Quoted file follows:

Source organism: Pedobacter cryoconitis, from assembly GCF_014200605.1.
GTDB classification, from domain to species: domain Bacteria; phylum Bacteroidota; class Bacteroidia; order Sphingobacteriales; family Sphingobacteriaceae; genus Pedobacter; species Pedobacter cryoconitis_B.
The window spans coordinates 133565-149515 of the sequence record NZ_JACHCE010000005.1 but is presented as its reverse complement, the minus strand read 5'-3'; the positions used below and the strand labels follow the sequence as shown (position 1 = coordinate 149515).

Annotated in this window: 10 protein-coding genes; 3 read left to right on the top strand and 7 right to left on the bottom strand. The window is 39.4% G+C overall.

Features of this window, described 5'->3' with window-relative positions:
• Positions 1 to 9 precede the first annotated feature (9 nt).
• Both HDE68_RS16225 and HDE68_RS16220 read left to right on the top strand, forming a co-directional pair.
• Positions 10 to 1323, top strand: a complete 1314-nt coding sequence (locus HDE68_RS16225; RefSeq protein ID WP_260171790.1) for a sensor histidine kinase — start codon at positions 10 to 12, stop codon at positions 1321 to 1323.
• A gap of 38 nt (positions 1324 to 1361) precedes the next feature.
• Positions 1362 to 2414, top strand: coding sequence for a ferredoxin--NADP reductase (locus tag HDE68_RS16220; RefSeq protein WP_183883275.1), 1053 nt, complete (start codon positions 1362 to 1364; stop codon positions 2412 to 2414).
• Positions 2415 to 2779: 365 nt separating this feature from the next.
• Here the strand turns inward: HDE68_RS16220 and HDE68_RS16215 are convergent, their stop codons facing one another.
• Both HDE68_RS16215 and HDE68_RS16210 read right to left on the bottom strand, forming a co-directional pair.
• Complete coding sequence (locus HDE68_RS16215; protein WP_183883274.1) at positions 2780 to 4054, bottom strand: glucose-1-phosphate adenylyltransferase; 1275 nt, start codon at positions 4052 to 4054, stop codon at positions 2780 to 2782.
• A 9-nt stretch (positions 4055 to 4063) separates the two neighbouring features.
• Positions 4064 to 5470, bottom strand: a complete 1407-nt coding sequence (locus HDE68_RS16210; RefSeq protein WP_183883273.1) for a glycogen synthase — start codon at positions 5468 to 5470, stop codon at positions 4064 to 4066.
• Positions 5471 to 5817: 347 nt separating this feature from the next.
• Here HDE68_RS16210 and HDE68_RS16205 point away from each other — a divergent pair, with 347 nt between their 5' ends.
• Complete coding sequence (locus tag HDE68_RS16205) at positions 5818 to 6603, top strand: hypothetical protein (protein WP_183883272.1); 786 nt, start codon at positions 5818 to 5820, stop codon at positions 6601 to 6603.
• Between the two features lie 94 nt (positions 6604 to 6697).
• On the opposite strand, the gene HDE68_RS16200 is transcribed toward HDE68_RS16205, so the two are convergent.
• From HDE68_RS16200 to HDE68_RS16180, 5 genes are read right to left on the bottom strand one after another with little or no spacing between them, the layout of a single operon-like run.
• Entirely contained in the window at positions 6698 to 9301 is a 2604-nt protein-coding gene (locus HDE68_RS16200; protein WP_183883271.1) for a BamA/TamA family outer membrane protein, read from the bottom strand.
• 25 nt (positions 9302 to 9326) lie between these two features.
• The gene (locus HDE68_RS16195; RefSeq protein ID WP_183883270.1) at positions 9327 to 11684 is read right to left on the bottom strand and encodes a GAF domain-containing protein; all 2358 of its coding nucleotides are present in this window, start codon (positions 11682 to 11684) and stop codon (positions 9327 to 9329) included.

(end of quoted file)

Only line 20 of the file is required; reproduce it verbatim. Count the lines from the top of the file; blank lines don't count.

• Between the two features lie 94 nt (positions 6604 to 6697).